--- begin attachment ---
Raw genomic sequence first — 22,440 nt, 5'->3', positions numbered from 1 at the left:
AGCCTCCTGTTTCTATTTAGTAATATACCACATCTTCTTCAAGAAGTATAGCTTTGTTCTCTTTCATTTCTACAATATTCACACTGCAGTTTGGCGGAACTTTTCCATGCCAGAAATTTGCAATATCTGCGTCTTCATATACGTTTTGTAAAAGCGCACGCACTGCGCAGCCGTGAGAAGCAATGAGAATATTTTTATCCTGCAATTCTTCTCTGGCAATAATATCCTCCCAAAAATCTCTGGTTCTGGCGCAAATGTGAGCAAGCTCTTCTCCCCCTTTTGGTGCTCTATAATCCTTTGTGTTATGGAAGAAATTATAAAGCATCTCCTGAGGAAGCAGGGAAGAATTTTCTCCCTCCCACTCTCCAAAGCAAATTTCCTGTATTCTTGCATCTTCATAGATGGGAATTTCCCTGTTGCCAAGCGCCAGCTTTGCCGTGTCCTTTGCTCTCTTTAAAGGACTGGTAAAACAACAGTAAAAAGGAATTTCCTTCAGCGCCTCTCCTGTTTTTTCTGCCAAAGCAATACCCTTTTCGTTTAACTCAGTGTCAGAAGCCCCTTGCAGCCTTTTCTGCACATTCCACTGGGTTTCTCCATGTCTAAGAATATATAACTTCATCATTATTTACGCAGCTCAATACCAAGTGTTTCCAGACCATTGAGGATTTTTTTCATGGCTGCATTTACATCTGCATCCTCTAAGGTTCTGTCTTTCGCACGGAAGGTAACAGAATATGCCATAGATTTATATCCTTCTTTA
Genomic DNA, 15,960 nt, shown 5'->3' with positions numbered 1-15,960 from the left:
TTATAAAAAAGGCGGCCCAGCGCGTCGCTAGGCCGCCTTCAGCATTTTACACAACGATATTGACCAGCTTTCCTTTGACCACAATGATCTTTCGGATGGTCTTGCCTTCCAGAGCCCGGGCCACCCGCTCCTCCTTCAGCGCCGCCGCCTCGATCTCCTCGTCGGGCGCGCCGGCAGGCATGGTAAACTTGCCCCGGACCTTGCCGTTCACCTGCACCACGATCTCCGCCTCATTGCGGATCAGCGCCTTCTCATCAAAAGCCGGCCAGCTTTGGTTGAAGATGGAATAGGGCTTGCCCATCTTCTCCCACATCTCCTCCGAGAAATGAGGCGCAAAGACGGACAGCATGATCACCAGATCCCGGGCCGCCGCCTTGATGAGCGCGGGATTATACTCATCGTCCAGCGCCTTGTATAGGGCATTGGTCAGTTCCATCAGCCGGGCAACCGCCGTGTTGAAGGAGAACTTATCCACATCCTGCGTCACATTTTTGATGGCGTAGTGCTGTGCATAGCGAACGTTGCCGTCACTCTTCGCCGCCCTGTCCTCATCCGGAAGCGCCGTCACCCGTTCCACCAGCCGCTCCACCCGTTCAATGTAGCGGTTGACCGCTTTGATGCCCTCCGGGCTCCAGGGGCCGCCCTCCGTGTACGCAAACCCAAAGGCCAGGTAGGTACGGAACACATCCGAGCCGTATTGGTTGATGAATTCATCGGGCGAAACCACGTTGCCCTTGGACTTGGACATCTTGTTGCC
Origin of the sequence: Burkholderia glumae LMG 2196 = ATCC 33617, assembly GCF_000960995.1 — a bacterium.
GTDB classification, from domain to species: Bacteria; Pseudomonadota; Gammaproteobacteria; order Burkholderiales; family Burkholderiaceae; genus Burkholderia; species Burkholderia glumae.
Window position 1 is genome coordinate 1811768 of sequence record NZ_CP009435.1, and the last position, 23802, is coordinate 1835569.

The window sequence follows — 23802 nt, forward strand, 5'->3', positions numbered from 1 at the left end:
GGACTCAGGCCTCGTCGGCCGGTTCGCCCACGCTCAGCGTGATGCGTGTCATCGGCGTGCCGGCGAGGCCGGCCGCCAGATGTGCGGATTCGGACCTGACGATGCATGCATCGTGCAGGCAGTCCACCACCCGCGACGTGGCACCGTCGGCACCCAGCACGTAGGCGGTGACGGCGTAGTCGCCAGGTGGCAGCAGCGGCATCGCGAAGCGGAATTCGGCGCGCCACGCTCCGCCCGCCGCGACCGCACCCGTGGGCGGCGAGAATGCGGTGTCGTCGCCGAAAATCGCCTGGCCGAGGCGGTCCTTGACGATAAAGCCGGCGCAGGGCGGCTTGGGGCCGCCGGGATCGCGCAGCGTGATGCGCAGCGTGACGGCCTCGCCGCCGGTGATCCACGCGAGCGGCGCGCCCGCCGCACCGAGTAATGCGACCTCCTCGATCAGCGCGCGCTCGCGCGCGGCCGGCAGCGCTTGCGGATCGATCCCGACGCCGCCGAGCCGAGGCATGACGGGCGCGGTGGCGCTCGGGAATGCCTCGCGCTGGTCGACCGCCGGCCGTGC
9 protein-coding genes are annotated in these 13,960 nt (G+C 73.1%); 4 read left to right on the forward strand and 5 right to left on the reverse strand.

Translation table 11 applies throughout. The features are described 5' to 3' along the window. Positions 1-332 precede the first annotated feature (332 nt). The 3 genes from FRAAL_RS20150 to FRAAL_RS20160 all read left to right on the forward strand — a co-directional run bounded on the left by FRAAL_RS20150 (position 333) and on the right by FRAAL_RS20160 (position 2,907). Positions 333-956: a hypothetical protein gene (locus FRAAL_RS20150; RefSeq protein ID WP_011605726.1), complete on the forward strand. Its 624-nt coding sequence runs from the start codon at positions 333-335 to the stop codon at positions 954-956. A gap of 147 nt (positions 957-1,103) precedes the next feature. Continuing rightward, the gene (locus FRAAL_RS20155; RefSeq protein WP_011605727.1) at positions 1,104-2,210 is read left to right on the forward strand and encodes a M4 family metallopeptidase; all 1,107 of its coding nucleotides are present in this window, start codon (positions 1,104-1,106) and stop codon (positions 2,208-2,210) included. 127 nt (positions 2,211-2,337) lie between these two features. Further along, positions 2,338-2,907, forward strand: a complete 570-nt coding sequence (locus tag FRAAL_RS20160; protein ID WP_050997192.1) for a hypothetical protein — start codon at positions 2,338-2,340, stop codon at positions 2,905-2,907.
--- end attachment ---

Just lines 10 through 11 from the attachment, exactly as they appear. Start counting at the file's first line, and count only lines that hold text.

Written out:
9 protein-coding genes are annotated in these 13,960 nt (G+C 73.1%); 4 read left to right on the forward strand and 5 right to left on the reverse strand.

Translation table 11 applies throughout. The features are described 5' to 3' along the window. Positions 1-332 precede the first annotated feature (332 nt). The 3 genes from FRAAL_RS20150 to FRAAL_RS20160 all read left to right on the forward strand — a co-directional run bounded on the left by FRAAL_RS20150 (position 333) and on the right by FRAAL_RS20160 (position 2,907). Positions 333-956: a hypothetical protein gene (locus FRAAL_RS20150; RefSeq protein ID WP_011605726.1), complete on the forward strand. Its 624-nt coding sequence runs from the start codon at positions 333-335 to the stop codon at positions 954-956. A gap of 147 nt (positions 957-1,103) precedes the next feature. Continuing rightward, the gene (locus FRAAL_RS20155; RefSeq protein WP_011605727.1) at positions 1,104-2,210 is read left to right on the forward strand and encodes a M4 family metallopeptidase; all 1,107 of its coding nucleotides are present in this window, start codon (positions 1,104-1,106) and stop codon (positions 2,208-2,210) included. 127 nt (positions 2,211-2,337) lie between these two features. Further along, positions 2,338-2,907, forward strand: a complete 570-nt coding sequence (locus tag FRAAL_RS20160; protein ID WP_050997192.1) for a hypothetical protein — start codon at positions 2,338-2,340, stop codon at positions 2,905-2,907.